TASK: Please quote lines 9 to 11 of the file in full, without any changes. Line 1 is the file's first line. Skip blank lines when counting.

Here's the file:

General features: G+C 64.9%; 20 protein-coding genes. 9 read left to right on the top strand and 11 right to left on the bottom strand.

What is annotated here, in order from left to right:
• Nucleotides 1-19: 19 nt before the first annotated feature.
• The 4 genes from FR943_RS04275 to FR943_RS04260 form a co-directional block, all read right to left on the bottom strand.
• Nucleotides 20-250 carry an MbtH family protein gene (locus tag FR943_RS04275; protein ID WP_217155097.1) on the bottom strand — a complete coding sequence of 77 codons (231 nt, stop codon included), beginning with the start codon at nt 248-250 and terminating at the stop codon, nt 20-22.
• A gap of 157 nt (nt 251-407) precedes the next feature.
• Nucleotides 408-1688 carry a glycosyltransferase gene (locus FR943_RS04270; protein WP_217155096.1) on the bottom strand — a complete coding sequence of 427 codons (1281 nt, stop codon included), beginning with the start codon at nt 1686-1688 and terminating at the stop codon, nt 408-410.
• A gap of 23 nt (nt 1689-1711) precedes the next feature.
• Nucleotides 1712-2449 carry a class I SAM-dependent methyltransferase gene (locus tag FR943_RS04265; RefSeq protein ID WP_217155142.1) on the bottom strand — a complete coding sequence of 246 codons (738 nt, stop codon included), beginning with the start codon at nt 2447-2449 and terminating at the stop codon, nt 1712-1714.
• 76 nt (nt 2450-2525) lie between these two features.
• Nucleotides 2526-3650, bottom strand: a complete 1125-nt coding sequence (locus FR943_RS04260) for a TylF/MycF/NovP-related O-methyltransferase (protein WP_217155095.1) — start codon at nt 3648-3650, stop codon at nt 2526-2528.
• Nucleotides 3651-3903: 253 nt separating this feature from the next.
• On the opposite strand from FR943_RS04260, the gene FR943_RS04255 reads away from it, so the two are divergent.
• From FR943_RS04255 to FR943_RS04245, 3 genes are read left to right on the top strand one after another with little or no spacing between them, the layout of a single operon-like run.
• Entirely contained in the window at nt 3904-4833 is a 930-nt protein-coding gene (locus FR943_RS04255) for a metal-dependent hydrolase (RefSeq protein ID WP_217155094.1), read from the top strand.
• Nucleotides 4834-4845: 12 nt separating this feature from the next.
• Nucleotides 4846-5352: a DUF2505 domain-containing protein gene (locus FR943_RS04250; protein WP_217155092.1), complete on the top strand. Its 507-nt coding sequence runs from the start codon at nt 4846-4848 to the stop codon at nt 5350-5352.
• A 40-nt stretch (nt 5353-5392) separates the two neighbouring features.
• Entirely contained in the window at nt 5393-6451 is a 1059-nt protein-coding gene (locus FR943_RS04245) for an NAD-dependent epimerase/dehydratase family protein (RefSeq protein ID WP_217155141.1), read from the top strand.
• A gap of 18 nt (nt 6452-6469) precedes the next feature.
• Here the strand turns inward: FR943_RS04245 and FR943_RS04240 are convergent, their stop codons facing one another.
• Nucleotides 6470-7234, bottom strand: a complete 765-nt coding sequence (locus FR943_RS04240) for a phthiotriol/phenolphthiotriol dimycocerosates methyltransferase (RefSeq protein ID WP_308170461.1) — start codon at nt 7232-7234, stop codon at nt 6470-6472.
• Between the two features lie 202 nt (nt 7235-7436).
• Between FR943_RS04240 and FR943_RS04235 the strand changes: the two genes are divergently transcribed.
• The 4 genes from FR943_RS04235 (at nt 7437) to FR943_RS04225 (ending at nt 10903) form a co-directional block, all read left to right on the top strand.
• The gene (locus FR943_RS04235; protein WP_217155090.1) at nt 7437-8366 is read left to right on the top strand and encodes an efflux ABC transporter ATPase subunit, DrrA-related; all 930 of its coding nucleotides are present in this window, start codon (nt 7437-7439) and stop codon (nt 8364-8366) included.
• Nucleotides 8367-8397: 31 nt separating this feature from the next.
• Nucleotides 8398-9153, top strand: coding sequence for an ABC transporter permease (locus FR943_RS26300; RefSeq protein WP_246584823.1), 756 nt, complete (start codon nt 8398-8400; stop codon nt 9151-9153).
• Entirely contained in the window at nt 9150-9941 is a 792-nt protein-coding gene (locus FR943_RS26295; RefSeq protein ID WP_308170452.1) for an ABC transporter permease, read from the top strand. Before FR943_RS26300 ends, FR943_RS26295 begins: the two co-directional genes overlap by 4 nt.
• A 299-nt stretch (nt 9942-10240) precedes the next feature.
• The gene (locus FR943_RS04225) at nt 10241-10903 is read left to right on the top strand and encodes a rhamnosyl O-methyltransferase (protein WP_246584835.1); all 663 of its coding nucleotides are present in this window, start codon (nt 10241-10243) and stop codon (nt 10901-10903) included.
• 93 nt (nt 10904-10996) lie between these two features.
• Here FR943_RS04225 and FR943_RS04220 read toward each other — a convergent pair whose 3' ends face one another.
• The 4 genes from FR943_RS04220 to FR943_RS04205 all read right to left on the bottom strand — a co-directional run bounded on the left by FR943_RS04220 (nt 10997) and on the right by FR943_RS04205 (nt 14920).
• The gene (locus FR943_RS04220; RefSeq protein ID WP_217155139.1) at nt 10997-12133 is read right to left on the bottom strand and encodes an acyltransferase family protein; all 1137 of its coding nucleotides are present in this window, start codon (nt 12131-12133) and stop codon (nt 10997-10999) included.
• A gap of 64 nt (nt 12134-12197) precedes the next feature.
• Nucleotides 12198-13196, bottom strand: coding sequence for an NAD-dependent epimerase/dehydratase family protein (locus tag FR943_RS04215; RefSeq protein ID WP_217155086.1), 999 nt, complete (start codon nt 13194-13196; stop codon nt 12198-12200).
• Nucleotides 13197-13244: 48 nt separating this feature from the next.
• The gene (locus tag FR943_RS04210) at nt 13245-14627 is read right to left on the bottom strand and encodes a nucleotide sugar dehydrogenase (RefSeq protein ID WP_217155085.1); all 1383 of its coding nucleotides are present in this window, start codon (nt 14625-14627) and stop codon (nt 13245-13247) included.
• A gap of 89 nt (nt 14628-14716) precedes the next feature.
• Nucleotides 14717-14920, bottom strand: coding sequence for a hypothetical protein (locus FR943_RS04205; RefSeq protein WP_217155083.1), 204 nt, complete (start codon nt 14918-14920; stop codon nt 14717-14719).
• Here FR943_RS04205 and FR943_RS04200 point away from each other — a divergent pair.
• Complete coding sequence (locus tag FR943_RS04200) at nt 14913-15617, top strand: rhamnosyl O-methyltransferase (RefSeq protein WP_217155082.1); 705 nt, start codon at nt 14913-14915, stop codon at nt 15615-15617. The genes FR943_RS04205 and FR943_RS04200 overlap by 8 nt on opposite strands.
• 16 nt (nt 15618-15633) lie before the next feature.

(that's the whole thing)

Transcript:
• Nucleotides 1712-2449 carry a class I SAM-dependent methyltransferase gene (locus tag FR943_RS04265; RefSeq protein ID WP_217155142.1) on the bottom strand — a complete coding sequence of 246 codons (738 nt, stop codon included), beginning with the start codon at nt 2447-2449 and terminating at the stop codon, nt 1712-1714.
• 76 nt (nt 2450-2525) lie between these two features.
• Nucleotides 2526-3650, bottom strand: a complete 1125-nt coding sequence (locus FR943_RS04260) for a TylF/MycF/NovP-related O-methyltransferase (protein WP_217155095.1) — start codon at nt 3648-3650, stop codon at nt 2526-2528.